You definitely need to speak to an immigration attorney about the specifics of this case. The answer depends on a number of factors, including when your son was admitted to the U.S. (specifically, if he was admitted within the last five years), the maximum sentence that may be imposed under the specific criminal statutes, and (potentially) whether the two sentences came from the same incident. If he was admitted to the U.S. more than five years ago, and the two convictions came from the same incident, he is potentially fine to travel; however, I cannot stress enough that you or your son should speak to an immigration attorney regarding the specifics of the case.See question
I think the heart of your question is whether you can still pursue asylum after your divorce. The short answer is yes, you will be able to pursue the asylum. However, you will probably need to sever your case from your wife's case. You (or your attorney) could file a "motion for severance" with the Court. You'll want to do that long before your hearing date. It sounds like your claim is a religion-based claim, so as long as you hold those religious belief (or as your persecutors would impute those beliefs to you), you should still be able to pursue the claim.See question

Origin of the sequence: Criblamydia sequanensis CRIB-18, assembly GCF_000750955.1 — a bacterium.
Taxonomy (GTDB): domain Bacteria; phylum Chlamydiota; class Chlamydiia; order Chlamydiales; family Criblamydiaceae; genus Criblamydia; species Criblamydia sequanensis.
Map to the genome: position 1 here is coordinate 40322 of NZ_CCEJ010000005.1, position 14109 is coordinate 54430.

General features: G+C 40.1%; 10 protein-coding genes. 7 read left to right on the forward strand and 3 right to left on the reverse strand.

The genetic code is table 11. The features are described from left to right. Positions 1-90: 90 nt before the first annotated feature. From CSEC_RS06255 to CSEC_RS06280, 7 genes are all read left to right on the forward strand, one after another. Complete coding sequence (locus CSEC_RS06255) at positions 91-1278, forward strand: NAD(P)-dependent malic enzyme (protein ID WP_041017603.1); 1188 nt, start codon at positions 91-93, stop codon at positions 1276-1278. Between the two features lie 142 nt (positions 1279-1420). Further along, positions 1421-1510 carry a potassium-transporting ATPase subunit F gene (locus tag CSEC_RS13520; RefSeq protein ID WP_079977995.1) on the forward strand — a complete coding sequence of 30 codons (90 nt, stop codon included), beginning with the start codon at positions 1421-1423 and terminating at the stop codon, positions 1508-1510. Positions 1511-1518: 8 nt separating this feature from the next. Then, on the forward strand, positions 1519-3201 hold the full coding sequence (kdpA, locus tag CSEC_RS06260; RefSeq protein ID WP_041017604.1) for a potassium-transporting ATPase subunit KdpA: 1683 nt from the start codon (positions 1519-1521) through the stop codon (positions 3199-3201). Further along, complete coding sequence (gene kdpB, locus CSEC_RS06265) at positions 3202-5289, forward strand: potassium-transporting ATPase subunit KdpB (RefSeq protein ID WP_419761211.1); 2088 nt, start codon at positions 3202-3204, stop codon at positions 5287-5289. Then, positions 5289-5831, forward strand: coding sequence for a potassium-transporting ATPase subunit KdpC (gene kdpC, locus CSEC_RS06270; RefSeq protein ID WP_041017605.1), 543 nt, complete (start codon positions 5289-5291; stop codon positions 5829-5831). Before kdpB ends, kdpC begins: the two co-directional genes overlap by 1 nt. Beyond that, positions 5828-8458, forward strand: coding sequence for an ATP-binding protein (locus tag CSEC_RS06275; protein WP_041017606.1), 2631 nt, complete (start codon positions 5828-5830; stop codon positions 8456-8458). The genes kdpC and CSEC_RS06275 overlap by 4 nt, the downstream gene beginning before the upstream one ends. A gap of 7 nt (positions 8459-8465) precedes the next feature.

I think your question boils down to whether you can apply to asylum even with a prior deported. Prior deportations usually do not prevent someone from seeking asylum. The main exception is if the criminal activity that got you deported in the first place triggers one of the bars for asylum. Also, you will be unable to apply for asylum if you have already applied for asylum in the past (unless the circumstances have changed that would materially affect your case).
So, unless one of those exceptions apply, you should still be able to apply for asylum. You'll have to meet all the other requirements though, which are many (keep an eye on the requirement to apply within one year of your last arrival to the U.S.).See question